• Ironaddict06

      No, no, no.  Not BMI.  Anyone a bit knowledgeable in fitness knows BMI is junk.  Good for a generalization but not scientific enough.  TAX people based on their LBM-Lean Body Mass or Fat %.  This is easy to accomplish.  Since we are going to a government run health care system, every year each person visit his/her doctor-an annual physical-for your benefit of course.  Then the fattest pays more in taxes because he/she more than Leaner people will end up in hospitals or having to see doctors every month because of their health.

    • GoodDoktorBad

      Assuming you are being sarcastic that’s pretty funny…..if your’e serious…well…that’s the kind of funny where you laugh only because it’s better than crying. 

      • Fit for Life

        This is not a joke! Look at the Chinese. We Americans require more food in one meal than they eat all day. If they were to launch a full scale land invasion, they would now the first step would to be to cut off out food supply. That would put us at a disadvantage enough to nullify our “home field” advantage, because they could hold out for several months on rice and grasshoppers, waiting for us weaken, so they could just plow right over this whole country with foot soldiers alone. It is out PATRIOTIC DUTY as Americans to get back in shape and ready for WWIII when our econonmy collapses and they start asking for their money back and we don’t have it.

        • GoodDoktorBad

          Ba da bing ba da boom!!

  • bowsey

    Tax fructose, excluding fruit. That’s the real problem with obesity.

  • bowsey

    Tax fructose, excluding fruit. That’s the real problem with obesity.

  • bowsey

    Tax fructose, excluding fruit. That’s the real problem with obesity.

  • Anonymous

    Let’s ban fat people. Far too ugly to look at.

  • MrSta

    Let’s ban fat people. Far too ugly to look at.

  • http://twitter.com/MrDutton David

    how about we don’t tax any of like this because its still a personal choice

  • http://twitter.com/MrDutton David

    how about we don’t tax any of like this because its still a personal choice

  • Ironaddict06

    No, no, no.  Not BMI.  Anyone a bit knowledgeable in fitness knows BMI is junk.  Good for a generalization but not scientific enough.  TAX people based on their LBM-Lean Body Mass or Fat %.  This is easy to accomplish.  Since we are going to a government run health care system, every year each person visit his/her doctor-an annual physical-for your benefit of course.  Then the fattest pays more in taxes because he/she more than Leaner people will end up in hospitals or having to see doctors every month because of their health.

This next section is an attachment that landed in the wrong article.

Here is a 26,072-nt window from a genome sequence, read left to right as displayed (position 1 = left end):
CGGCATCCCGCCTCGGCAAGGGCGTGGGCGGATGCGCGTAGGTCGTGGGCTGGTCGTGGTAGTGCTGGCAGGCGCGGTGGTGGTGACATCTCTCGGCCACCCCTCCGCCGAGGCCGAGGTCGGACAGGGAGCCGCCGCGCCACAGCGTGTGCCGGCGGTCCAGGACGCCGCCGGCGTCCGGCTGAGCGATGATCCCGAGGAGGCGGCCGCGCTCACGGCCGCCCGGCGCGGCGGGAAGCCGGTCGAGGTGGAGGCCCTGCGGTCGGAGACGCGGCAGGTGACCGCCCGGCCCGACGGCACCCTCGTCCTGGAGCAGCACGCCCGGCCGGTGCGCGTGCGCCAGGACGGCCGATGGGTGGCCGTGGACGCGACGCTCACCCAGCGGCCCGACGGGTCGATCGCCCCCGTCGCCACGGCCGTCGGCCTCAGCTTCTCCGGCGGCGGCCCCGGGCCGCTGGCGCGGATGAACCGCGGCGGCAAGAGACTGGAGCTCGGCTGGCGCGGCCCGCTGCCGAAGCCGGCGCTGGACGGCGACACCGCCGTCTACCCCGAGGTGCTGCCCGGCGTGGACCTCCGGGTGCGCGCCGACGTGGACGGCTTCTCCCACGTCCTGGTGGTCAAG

• Ironaddict06

    BAM!  Take that.
    I’m all for government run health care as long as the government puts a huge amount of pressure to live a healthy live style. 

  • Ironaddict06

    BAM!  Take that.
    I’m all for government run health care as long as the government puts a huge amount of pressure to live a healthy live style. 

  • Okarin

    if ronald mcdonald was a real person he would look like a circus clown from a horror movie right now

  • Okarin

    if ronald mcdonald was a real person he would look like a circus clown from a horror movie right now

    • Simiantongue

      I won’t tolerate anyone bad mouthing Killer Klowns from Outer space. Just be warned.

      • GoodDoktorBad

        Of all the stupid things to feel hostile about, I can’t help it……I simply LOATH clowns -from outer space or otherwise. I also hate mascots in costume and Barney the dinosaur. I get a sick pleasure from imagining them being beat up. I know, its kinda sick. Woe is me….

  • Anonymous

    “Danish officials say they hope the new tax will help limit the population’s intake of fatty foods.”

    More like any excuse to generate revenue at the expense of the random “sinner”. It’s a sin tax, plain and simple like the high taxes on tobacco and alcohol. Where the government benefits from your “sins”. Sounds like church and state are doing a little dance all the way to the bank. This is freedom. 

  • GoodDoktorBad